Gordon is a tougher call because it's harder to tell when this impasse will be resolved. If he doesn't appear in at least six games this year, he won't get credit for his fifth-year option and become a free agent in 2020. So he's going to play this season—the question is when and possibly where.

    It's an exercise in your tolerance for risk. Gordon had the sixth-most points per game among running backs in PPR leagues a year ago. If he plays 10-plus contests, getting that sort of production in Rounds 3-4 can win leagues. If he waits until the last minute to report and/or is rusty when he does, that wasted early pick could sink a team.

    I'm gambling on both. At the King's Classic at the Pro Football Hall of Fame a couple of weeks ago, I made Elliott and Gordon my top two tailbacks in the auction draft.

    Of course, I also selected Luck.

    Can't win 'em all.

If Ezekiel Elliott Isn't the No. 4 Pick, Who Is?

3 of 10

    Bruce Kluckhohn/Associated Press

    I've been asked this question a number of times by drafters who have the No. 4 pick and are wary of risking the selection on Elliott.

    For my money, Elliott's still the guy, as I expect to see him on the field before October. However, if you're the "play it safe" type, there are a few contenders.

    Among non-running backs, Houston Texans wideout DeAndre Hopkins has the highest average draft position at Fantasy Pros at fifth overall. He led the AFC with 115 catches for 1,572 receiving yards and was the No. 1 fantasy option at his position in PPR formats.

    Tailback Lamar Miller is done for the year with an ACL tear, so the Texans may be forced to lean on Hopkins and the passing game even more.

    If eschewing running backs that early gives you the willies, David Johnson of the Arizona Cardinals is the consensus No. 5. His upside is undeniable—he topped 2,000 yards from scrimmage and was the No. 1 PPR running back in 2016 by a massive margin. But a wrist injury wiped out his 2017 season, and he struggled somewhat in Arizona's putrid offense last year.

    Green Bay wide receiver Davante Adams had the second-most targets (169) in 2018, and he posted top-five fantasy production even though it was a down season for the Packers. Le'Veon Bell will have gone more than 600 days between games when he takes the field in Week 1, but the 27-year-old tailback ranked second at the position in PPR fantasy points two years ago.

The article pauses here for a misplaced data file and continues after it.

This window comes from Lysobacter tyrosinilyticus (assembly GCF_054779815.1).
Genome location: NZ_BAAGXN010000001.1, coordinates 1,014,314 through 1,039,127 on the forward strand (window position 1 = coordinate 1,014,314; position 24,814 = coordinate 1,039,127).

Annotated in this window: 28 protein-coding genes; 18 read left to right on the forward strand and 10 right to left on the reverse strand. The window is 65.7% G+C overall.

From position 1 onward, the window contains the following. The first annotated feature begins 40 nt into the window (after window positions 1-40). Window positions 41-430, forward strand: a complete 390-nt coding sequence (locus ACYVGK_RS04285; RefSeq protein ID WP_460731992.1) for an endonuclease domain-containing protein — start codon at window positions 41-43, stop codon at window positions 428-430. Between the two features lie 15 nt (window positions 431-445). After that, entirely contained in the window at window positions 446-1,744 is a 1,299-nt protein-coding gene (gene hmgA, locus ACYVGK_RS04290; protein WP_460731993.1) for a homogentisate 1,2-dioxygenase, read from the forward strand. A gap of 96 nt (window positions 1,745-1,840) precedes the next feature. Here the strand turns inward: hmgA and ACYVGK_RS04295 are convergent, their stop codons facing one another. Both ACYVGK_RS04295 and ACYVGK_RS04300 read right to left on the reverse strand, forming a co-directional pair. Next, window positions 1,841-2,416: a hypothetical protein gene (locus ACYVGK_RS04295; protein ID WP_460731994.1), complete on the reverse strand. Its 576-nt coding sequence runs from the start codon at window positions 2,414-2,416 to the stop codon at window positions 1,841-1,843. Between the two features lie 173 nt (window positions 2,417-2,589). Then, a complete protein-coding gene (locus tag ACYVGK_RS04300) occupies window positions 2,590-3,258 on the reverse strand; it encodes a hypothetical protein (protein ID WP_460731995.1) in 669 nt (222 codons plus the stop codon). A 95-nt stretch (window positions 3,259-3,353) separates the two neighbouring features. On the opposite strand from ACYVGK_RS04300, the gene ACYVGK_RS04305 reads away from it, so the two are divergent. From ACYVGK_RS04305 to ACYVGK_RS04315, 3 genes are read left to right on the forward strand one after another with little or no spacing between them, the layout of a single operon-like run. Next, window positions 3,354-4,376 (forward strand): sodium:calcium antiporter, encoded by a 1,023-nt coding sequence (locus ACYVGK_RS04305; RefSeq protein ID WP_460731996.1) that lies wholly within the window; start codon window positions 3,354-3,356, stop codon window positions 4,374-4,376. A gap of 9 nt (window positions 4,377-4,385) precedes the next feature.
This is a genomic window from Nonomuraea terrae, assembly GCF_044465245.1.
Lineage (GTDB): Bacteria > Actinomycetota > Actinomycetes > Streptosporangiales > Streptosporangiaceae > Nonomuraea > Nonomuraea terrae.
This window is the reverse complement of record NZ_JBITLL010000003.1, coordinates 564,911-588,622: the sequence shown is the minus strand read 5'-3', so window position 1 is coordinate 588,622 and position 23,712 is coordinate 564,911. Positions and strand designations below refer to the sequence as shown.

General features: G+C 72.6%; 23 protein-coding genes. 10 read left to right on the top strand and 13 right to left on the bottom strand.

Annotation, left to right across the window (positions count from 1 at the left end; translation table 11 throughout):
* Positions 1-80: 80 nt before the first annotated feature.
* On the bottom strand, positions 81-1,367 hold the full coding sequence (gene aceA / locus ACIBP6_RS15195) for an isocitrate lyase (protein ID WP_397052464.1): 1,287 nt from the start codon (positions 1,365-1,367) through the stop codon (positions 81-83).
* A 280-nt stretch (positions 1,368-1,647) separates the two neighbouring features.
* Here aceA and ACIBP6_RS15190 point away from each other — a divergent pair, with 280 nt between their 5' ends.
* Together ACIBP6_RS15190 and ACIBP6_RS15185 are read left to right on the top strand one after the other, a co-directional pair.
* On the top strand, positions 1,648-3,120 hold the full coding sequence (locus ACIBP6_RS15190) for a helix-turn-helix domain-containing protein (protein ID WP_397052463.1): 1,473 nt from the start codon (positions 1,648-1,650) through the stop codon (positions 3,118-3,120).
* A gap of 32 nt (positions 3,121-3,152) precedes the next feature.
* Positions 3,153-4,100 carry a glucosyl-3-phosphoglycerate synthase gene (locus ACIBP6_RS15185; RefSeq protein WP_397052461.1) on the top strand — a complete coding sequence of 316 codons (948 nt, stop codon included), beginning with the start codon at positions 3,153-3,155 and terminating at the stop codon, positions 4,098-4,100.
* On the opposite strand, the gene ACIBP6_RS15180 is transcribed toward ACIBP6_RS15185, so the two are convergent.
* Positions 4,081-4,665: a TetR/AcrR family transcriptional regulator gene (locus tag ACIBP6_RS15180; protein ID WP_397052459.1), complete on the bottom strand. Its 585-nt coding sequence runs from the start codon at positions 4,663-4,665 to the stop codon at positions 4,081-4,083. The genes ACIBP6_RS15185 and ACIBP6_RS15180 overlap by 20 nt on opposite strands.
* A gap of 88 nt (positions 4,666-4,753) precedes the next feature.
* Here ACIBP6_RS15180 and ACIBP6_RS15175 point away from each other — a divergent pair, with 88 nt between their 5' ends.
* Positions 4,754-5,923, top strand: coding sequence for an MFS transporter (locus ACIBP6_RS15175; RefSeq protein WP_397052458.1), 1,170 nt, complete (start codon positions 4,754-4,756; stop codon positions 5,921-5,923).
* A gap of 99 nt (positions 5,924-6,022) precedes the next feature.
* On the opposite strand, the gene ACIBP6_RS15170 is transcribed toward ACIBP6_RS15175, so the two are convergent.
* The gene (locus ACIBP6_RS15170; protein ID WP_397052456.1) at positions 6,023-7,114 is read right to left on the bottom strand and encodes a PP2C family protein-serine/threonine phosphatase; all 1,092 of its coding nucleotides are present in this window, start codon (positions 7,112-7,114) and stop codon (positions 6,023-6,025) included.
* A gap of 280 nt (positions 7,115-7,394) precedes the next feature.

Is Travis Kelce Worth a 1st-Round Pick?

4 of 10

    Charlie Neibergall/Associated Press

    The concept of positional scarcity is one of the most important in fantasy football—and one that's too often ignored.

    In a nutshell, the value of a player isn't tied to how many points he scores. It's tied to how many points he scores relative to the other players at that position. The more depth there is, the less relative value the higher-end starters have.

    It's why the smart play at quarterback is to be patient on draft day. It is the deepest offensive position in fantasy, with upside players available outside of the top 12.

    It's also why so many drafters are investing an early pick in one of the top three tight ends.

    And why the king of the position is worth a pick inside of the top 12.

    It's not just that Travis Kelce of the Kansas City Chiefs piled up career highs in receptions (103), yards (1,336) and touchdowns (10) last year en route to finishing as the No. 1 tight end by nearly a fantasy point per game. It's also that it was the third straight year he's scored the most total points at a position in which dependable starters run out with alarming quickness.

    Kelce's worth a look at any point in Round 2. But if you're sitting at the back end of Round 1 and aren't in love with the available backs and receivers, it's a sound strategy to grab an edge at tight end and then circle around for one of those players you didn't want so high.

Which RB Being Drafted Outside of the Top 20 Will Crack the Top 12?

5 of 10

    Nuccio DiNuzzo/Getty Images

    Finding value at running back is the important on draft day. Getting a tailback in low-end RB2 territory (or beyond) who later cracks the ranks of the RB1 is the stuff deep playoff runs are made of.

    There are a few options who stand out with that kind of upside, and they are available outside of the top 20 in Fantasy Pros aggregate ADP.

    Chris Carson of the Seattle Seahawks has pulled away from Rashaad Penny and established himself as the No. 1 back for one of the most run-heavy teams. Tevin Coleman is tailor-made for what 49ers head coach Kyle Shanahan does in San Francisco, and he had success in the scheme when the two were together in Atlanta.

    But a rookie is the one with the best chance of tier-jumping in the backfield. From the moment David Montgomery arrived in Chicago, there's been one glowing report after another about the Bears' third-round selection.